Enforcement of Ontario’s compulsory certification of licensed trades ground to a halt right after Premier Doug Ford’s government took office.
It means that since the middle of 2018, there has been no provincial oversight of whether the people working in Ontario’s licensed trades actually have the credentials to do the work.
“It’s like having an environmental act with no enforcement,” said Patrick Dillon, business manager of the Provincial Building and Construction Trades Council, a grouping of labour unions.
“You can’t have a trades qualification act and compulsory licensed trades and not have enforcement,” said Dillon in an interview.
The lack of enforcement affects not just tradespeople, but also potentially anyone who hires an electrician, a plumber or a mechanic.
“You as a consumer pay a premium dollar to have your car serviced,” said Lou Trottier, owner of All About Imports, an auto service garage in Mississauga, Ont. “If you find out it was done by an unqualified, unlicensed person, it kind of leaves a bad taste in your mouth, doesn’t it?”
The mandate to enforce the province’s skilled trades certification rules lies with the Ontario College of Trades (OCOT), an agency created in 2009.
Ford made a campaign promise to scrap the college, describing it as burdensome red tape for businesses. His government passed legislation in the fall of 2018 to begin winding it down.
However, OCOT still exists and was supposed to continue carrying out its core duties, including enforcing credentials in the trades where licensing is compulsory.
Ontario requires certification in 23 licensed trades, including electricians, plumbers, crane operators, refrigeration technicians, hairstylists and a whole range of automotive work, such as brakes, transmission and auto body repair.
It’s illegal to practice any of those trades in Ontario without the proper certification. It’s also illegal for an employer to hire someone who isn’t authorized to perform the work of those trades.
“One of the main responsibilities of the college is to ensure that individuals performing the skills of compulsory trades have the training and certification required to legally practise this trade in Ontario,” says a current statement on the OCOT website.
There is little evidence the agency has carried out that responsibility over the past three years.
College inspectors found more than 4,200 people working without proper authorization in the licensed trades in each of 2015 and 2016, the last full years for which figures are available.
Yet since June 28, 2018, the day before the Ford government was sworn in, there is not a single notice of contravention posted on OCOT’s website. There are also zero Provincial Offences Act convictions posted since July 2018.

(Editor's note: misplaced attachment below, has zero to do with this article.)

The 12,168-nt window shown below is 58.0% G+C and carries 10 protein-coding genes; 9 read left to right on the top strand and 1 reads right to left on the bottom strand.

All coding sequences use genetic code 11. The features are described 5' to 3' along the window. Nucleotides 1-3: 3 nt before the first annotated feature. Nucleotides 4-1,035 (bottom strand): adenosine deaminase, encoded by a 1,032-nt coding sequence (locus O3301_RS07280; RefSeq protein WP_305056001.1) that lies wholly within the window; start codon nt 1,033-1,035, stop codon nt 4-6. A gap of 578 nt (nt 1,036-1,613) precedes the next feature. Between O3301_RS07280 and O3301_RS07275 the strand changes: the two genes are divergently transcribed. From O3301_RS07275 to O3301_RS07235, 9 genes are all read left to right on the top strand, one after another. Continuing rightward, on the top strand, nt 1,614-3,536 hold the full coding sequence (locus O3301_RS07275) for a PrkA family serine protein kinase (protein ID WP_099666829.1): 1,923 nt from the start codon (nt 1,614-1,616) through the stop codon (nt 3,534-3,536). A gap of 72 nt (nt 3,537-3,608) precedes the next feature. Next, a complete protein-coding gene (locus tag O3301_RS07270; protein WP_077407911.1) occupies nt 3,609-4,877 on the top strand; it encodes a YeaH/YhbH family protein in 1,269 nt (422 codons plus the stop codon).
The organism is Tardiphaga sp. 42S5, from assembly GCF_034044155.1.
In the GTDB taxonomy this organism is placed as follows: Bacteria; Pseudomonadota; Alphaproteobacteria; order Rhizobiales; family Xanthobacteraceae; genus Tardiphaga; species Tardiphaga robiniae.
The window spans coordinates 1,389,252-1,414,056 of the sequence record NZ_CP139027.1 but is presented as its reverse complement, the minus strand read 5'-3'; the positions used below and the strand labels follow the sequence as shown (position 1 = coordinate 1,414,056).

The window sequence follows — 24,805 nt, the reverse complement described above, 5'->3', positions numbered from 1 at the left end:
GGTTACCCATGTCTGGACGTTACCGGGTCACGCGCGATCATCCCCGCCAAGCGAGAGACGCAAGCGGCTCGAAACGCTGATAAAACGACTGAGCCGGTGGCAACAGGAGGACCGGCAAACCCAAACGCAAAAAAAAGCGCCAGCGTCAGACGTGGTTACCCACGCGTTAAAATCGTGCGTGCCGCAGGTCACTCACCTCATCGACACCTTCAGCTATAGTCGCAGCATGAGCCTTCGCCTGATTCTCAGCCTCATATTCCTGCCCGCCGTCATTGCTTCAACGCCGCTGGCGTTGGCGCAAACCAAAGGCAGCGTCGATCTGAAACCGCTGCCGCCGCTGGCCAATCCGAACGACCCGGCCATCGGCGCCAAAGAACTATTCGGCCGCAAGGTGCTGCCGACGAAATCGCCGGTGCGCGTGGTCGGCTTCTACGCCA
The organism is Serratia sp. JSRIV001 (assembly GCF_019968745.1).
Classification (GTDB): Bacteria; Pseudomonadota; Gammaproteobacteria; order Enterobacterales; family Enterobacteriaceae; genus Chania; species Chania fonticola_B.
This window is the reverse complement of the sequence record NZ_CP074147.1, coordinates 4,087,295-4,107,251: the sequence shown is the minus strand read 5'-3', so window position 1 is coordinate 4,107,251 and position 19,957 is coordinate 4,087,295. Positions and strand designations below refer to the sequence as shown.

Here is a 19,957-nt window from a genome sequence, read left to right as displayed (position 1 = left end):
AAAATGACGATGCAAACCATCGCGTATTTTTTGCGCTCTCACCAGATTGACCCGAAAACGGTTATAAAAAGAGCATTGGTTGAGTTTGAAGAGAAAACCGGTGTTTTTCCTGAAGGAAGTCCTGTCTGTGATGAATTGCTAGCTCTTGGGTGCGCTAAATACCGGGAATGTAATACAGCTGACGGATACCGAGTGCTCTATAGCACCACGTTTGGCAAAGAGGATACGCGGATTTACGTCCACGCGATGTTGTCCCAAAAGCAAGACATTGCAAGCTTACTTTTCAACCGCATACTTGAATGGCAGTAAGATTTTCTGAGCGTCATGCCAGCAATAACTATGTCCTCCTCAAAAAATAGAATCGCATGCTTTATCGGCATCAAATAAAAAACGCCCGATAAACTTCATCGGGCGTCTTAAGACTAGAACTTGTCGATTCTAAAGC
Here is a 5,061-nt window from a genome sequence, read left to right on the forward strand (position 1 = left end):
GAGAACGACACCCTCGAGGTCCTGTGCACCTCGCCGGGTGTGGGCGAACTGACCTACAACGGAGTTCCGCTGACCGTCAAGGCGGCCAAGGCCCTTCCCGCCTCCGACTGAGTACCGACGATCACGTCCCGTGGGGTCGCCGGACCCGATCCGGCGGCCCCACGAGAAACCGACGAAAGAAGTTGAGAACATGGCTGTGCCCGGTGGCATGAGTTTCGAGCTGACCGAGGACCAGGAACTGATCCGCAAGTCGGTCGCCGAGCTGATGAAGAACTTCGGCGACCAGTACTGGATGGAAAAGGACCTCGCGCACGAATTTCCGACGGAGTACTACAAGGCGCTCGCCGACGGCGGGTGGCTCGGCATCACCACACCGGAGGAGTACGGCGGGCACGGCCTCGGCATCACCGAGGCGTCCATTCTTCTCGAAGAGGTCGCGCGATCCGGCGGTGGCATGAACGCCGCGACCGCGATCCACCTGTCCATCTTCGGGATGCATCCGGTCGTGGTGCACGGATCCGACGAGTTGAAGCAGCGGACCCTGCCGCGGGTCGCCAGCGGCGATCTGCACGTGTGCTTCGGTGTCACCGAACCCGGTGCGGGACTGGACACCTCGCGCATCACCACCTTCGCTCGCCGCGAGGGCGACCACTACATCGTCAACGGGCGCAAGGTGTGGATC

Before the Ford government was elected, college enforcement officers made thousands of visits annually to construction sites, automotive garages and body shops to validate the credentials of skilled tradespeople.
Government officials admit enforcement stopped, even though the law remained in place.
“Since we formed government, OCOT inspectors have taken an educational role,” said Ryan Whealy, acting press secretary for Monte McNaughton, the minister of labour, training and skills development, in a statement.
“We heard loud and clear from workers and management that OCOT, including its enforcement, was deeply politicized and ineffective,” said Whealy.
The lack of enforcement over the past three years is a source of frustration for tradespeople who continue to pay their mandatory annual fees to remain licensed in Ontario. The $120 fee was reduced to $60 in 2019.
Dillon characterizes it as a sort of legalized theft. “When you’re paying for something and you’re not getting it, that is just a breach of the contract,” he said.
He acknowledges there may have previously been problems with enforcement, but argues that those problems “should have been fixed rather than blowing up the college.”
Trottier said the lack of enforcement irritates him. “I play by the rules. I’m a stickler for rules. And I would love everybody to be forced to play by the rules as well,” he said.
The Ford government recently announced the Ontario College of Trades will be replaced effective Jan. 1, 2022 with a new Crown agency called Skilled Trades Ontario.
The legislation for the new agency shows that certification will remain mandatory in the designated trades, and McNaughton promises it will be enforced.
“As we move forward this summer, we’ll ensure that the compliance and enforcement regulations are worked through,” McNaughton told CBC News on Tuesday.
“I can assure everyone out there working in the trades that we’ll ensure that enforcement is present on job sites.”
A panel commissioned by the Ontario government is recommending the new agency focus on training and certification in the trades, and the responsibility for enforcement go to the Ministry of Labour’s occupational health and safety inspectorate.
Trottier questions whether the college’s enforcement of compulsory certification in the auto service sector was ever effective. “I think if you ask the average technician what the Ontario College of Trades actually does for them, they’ll shake their heads and go, ‘I have no idea.'”
Despite his sense that the lack of enforcement in the past three years was unfair, Trottier doesn’t believe it harmed his business.
“All around me, there are businesses that use unqualified staff,” Trottier said. “I would love if the Ontario College of Trades would go in there and correct that. But at the end of the day, it doesn’t necessarily impact me that much, because I only use staff who meet what my customers expect.”